1960-1970: Changes Bring New Challenges


Fort Worth began the decade of the 60″s with a population in the city of 356,268 and 573,215 in Tarrant County.  Fort Worth was growing into the cultural city it is today with the addition of the Amon Carter Museum in 1961 and the newly established Van Cliburn International Piano Competition which held its first event in 1962.  As did our nation, Fort Worth also experienced many changes and challenges in the 60s.  In1963, before tragedy struck, President John F. Kennedy gave his last speech at Fort Worth”s Texas Hotel.  And as the Civil Rights Movement gained force in our country,  Fort Worth and the YMCA responded.

In the early 60s, YMCAs began beste online casino holding day camps for girls.  The first one was held at the Eastside YMCA. By the end of the decade, in 1967, all YMCA branches and programs were opened to all races as well.


Eastside YMCA Girls Day Camp Flyer

Devotional Time at Camp Carter

Devotional Time at Camp Carter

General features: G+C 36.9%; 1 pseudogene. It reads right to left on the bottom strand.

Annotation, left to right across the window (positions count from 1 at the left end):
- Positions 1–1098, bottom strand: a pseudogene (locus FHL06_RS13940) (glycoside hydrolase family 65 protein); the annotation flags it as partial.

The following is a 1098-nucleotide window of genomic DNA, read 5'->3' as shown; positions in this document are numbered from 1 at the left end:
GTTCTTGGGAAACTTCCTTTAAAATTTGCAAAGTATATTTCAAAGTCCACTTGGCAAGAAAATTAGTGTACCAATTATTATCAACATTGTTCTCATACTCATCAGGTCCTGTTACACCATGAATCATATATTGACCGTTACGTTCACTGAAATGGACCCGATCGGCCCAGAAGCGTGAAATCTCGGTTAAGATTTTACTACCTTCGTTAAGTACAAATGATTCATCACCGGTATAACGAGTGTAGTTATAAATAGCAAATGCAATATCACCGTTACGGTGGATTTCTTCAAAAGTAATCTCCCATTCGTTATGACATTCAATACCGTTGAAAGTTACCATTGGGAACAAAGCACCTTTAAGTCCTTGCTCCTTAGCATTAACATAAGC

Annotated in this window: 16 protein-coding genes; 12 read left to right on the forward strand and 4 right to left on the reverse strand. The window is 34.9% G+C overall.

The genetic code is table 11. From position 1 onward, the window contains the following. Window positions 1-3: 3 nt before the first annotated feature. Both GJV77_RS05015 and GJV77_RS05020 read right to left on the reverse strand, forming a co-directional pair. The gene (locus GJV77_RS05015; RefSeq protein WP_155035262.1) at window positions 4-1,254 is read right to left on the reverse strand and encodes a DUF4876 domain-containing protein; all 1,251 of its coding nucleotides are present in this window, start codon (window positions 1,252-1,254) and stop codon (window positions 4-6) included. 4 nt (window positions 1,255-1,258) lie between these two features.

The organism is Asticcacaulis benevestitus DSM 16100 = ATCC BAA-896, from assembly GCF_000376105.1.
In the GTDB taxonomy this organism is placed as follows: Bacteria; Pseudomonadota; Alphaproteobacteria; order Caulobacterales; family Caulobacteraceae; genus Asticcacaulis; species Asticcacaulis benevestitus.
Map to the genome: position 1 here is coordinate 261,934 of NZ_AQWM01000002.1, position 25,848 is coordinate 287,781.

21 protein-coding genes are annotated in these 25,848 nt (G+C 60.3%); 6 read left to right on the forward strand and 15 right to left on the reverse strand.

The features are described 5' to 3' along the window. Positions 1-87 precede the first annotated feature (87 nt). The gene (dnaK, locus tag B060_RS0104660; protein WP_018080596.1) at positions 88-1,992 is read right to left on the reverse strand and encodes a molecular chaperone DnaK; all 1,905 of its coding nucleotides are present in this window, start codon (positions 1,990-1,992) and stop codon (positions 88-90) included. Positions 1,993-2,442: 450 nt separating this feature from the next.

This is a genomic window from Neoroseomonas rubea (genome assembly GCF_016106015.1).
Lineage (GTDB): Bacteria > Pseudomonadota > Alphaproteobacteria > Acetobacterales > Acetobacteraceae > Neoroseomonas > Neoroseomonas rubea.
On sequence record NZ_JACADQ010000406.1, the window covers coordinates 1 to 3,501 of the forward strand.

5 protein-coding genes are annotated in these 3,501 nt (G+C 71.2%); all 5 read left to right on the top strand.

Also, the 1960″s brought growth to the YMCA as a Capital Campaign in 1965 for six new branch buildings passed the $1 million mark.

Capital Campaign in 1960s

Capital Campaign Reaches $1 Million

Comments are closed.

Welcome to the blog celebrating the 120-year history of the YMCA of Metropolitan Fort Worth. In this blog, we will have information for those interested in history, Fort Worth or the YMCA – month by month, decade by decade.

Were you a YMCA member or participant years ago? Do you remember camp outs at Camp Carter or swimming at the Downtown Y? We invite you to share your YMCA memories in this blog – let us know what you remember or what you enjoy most now as a member of the YMCA. We can’t wait to hear from you!